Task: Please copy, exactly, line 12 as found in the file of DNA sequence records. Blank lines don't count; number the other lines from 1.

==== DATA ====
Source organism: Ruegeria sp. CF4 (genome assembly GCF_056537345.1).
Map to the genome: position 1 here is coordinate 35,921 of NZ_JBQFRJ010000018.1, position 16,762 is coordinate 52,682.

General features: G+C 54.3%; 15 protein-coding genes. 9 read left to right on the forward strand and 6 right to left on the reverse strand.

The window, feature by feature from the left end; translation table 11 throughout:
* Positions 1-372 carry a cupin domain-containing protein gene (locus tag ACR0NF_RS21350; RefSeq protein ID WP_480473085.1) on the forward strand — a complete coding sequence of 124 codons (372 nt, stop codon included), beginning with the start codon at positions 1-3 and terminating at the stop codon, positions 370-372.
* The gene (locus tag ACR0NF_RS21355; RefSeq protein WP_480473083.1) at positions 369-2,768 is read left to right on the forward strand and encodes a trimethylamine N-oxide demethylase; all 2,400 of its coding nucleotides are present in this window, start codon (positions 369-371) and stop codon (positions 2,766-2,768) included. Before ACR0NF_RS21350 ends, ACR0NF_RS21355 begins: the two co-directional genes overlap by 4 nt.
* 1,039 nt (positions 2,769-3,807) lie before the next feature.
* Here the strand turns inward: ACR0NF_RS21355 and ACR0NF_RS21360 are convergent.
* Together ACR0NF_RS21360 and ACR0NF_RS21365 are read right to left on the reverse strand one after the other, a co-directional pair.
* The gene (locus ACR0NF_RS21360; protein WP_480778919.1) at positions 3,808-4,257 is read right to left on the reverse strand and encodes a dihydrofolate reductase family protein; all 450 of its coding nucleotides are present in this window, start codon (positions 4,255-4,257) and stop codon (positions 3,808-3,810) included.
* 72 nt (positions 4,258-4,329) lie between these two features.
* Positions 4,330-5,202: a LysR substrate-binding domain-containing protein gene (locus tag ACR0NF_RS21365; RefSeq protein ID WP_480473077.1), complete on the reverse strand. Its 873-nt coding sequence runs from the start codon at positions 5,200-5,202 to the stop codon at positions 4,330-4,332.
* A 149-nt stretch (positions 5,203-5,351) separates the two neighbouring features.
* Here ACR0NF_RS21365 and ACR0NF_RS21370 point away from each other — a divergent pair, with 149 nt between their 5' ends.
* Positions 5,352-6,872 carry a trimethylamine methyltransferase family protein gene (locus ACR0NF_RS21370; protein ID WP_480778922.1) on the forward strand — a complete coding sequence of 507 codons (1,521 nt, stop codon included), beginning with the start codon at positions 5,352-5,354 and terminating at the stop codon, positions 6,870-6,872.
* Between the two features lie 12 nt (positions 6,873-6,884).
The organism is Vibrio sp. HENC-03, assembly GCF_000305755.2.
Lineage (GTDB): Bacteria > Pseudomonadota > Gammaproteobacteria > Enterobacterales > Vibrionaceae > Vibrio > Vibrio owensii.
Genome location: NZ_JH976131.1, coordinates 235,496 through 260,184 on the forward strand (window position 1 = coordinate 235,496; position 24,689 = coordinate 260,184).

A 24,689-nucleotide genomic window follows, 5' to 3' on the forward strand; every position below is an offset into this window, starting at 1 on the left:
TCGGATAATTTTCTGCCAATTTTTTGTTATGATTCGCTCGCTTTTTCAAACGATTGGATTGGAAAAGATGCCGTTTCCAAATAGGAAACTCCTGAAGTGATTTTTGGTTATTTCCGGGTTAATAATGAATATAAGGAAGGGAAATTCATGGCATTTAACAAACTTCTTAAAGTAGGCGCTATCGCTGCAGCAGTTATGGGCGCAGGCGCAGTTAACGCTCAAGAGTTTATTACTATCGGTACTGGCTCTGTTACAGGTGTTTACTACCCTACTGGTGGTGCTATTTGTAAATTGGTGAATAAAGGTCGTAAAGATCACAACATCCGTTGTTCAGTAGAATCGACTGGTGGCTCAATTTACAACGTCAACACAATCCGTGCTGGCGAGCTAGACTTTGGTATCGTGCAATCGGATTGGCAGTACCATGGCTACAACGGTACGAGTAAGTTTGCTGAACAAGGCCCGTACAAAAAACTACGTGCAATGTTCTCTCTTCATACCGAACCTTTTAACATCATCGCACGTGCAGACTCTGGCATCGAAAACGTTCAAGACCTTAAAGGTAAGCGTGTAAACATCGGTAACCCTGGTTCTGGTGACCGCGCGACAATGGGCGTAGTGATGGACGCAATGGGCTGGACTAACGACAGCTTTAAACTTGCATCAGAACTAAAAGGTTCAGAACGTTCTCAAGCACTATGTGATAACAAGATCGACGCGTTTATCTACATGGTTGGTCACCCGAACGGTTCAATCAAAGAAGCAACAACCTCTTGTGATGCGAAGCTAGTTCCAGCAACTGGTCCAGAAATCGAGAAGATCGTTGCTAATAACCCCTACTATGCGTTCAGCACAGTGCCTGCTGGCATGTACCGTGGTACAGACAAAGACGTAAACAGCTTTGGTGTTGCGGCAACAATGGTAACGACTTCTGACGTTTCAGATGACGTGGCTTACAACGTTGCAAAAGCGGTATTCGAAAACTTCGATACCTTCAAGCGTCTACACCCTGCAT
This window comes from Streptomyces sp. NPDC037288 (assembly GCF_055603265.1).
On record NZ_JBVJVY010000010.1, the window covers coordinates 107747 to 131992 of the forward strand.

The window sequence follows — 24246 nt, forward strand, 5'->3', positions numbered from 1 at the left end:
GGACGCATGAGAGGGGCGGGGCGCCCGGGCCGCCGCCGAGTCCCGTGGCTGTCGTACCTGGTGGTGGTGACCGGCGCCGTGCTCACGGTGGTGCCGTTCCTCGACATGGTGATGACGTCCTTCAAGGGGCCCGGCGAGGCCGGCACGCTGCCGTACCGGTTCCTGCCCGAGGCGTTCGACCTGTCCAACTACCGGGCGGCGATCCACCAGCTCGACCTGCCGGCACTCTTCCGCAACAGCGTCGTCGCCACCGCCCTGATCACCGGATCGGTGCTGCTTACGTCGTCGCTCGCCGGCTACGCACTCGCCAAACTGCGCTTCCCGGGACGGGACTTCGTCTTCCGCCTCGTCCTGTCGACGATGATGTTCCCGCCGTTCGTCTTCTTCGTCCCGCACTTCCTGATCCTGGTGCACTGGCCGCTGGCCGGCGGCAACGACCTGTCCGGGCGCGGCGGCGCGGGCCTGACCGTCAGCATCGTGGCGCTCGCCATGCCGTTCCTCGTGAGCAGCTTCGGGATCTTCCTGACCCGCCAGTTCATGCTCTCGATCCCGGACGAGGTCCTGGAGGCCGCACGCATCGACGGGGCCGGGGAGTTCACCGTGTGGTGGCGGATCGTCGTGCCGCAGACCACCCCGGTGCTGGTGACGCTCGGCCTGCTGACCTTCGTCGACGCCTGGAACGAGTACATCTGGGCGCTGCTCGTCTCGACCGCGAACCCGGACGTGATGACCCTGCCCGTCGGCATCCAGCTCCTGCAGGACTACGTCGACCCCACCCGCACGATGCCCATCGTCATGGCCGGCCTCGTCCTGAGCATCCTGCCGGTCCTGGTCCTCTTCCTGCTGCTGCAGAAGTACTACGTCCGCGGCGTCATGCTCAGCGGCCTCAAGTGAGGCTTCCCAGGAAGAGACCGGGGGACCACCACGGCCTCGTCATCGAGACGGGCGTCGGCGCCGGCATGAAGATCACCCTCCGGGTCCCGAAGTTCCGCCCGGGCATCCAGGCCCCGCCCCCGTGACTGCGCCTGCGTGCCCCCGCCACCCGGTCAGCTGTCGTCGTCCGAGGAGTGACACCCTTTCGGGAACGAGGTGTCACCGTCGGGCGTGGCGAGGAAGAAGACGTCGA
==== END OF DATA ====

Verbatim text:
* Positions 4,330-5,202: a LysR substrate-binding domain-containing protein gene (locus tag ACR0NF_RS21365; RefSeq protein ID WP_480473077.1), complete on the reverse strand. Its 873-nt coding sequence runs from the start codon at positions 5,200-5,202 to the stop codon at positions 4,330-4,332.